I know that you keen reader will call me hypocrite, as I’m part of Inklings Press and we self-publish. But here is the thing and why I said that the point about not having dough for an editor makes editing your book impossible. There are ways. Here at Inklings Press, we found one. All of the anthologies we have published so far go through three editors: Stephen, Brent and I. Granted neither Brent nor I do this for writing, so we stick mostly to plot points and overall quality of the story we are reviewing. Stephen, who is actually a newspaper editor and thus does this for a living, does the heavy duty of the line by line editing and does a stellar job. Brent is getting there. Actually that was one of the reasons behind the creation of Inklings Press, to have a support network of like-minded aspiring writers, some with experience, some not, to help us develop our stories and polish them to the point they stand a shot at being published and well received. We are stumbling a bit on the way, but we will get there. Because we want to be good and get known for our quality.

At my day job, where I have to review hundreds of pages of academic writing by my students, I get used to the fact that most of their work could be good on ideas, but regular or bad in their execution on paper. Some of them hate me for that (my wife who used to be one of my master’s students can attest that), but at the end of the day it came to a couple of questions: is this the best you can offer to a reader?  Do I have enough faith in my work that I know it can be improved with proper editing? And more important: would I be proud of myself down the years when I reread what I wrote? If I’m honest, I can’t read my PhD thesis to this day because I want to smack my past self in the head. It’s not a bad document – I got my PhD - but I know it could have been better if I just put enough effort back then instead of trying to get things finished faster.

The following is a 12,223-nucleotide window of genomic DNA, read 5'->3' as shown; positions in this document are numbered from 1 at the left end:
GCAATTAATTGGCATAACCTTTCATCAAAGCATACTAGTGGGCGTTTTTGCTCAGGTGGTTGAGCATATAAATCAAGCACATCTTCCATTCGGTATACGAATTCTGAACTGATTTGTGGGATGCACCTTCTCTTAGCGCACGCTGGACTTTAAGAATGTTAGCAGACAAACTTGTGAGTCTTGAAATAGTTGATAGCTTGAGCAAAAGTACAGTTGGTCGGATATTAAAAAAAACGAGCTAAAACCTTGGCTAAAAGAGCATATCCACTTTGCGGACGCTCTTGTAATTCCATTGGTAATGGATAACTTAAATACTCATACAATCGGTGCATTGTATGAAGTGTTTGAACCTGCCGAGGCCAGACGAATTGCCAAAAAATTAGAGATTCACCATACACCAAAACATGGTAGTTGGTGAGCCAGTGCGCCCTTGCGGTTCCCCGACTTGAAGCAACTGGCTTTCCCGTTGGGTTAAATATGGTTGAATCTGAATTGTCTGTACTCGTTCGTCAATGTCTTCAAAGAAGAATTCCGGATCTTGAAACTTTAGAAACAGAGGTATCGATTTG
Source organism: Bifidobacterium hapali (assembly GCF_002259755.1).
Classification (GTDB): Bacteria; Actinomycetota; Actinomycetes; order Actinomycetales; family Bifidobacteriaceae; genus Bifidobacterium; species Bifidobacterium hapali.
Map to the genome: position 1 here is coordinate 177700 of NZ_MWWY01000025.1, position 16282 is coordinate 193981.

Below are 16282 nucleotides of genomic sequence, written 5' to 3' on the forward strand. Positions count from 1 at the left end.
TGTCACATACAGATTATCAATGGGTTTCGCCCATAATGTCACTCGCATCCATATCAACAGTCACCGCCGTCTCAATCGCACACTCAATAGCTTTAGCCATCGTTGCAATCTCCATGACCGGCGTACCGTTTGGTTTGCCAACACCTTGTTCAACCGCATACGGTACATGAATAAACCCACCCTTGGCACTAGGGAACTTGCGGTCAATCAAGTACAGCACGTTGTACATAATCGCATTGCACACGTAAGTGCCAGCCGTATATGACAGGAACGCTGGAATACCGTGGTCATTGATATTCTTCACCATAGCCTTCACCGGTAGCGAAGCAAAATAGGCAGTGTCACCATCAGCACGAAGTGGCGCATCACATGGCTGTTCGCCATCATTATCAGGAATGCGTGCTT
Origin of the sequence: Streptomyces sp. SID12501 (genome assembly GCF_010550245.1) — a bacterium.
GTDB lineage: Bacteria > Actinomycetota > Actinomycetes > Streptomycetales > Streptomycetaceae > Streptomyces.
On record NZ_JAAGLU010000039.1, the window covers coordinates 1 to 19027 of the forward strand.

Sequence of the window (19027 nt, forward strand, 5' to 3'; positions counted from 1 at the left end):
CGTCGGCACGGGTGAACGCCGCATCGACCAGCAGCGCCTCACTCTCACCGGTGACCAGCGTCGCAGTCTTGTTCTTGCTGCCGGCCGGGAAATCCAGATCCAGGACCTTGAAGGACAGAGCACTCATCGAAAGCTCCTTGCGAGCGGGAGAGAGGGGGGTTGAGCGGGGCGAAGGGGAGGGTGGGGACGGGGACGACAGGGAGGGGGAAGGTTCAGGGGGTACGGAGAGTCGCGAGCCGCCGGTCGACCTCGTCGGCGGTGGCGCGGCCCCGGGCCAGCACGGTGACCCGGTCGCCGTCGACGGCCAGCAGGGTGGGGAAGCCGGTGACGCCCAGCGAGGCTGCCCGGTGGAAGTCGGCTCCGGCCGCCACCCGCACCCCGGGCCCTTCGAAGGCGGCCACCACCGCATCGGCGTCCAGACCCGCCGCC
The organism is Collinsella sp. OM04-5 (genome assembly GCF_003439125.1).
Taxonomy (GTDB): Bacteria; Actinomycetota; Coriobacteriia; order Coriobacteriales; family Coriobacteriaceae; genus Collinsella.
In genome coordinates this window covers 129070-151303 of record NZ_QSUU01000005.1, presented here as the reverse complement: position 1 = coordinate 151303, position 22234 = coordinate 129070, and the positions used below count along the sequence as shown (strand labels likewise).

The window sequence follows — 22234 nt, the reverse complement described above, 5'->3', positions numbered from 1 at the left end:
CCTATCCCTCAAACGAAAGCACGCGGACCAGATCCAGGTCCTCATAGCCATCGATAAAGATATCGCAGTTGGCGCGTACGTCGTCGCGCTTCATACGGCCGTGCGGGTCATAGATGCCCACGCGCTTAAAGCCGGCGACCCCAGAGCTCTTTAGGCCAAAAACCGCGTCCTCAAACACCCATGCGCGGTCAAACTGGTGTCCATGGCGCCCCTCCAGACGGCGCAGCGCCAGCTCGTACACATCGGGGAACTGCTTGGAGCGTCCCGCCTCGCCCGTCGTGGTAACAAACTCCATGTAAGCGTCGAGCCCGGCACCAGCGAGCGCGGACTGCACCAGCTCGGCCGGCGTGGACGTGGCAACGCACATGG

It has been a bitter pill to swallow for me, as I said I lack patience; but it is a pill I will gladly swallow if that means that my novel in progress becomes good enough to be published, reaches enough readers and connects with them and allows me to keep writing more stories in that world I’m creating, because it has been well received. And for me the challenge is double as I’m doing it in my second language for a market that is flooded with options (in the Spanish market, the problem is the lack of market for fiction or genre stories). Thus I have a double barrier to overcome and it becomes a matter of pride, to prove it can be done. That’s why I can’t conceive that someone won’t get an editor when they have easier access due to speaking the language already.

Think of this: all those acknowledgments you see in the first pages of a book are usually for the editor and the beta readers, be it your wife, your cousin or a friend. Because they dedicated their time and minds to help the writer get there, to help the book to be properly finished.

At the end of the day, choosing to get an editor or at least some beta readers is up to you. There are options to publish your weekend project and get paid for it. As that linked article says, the bar is pretty low. But just because the bar is low, you don't have to settle for that. It just means there is plenty of room for a well-polished book. Find someone that can help you: a friend, a paid editor, crowdsourcing, don’t settle for excuses, find a way. You owe it to your readers, to your characters, to your story and more important, you owe it to yourself. Create a product that you will be proud of in the future.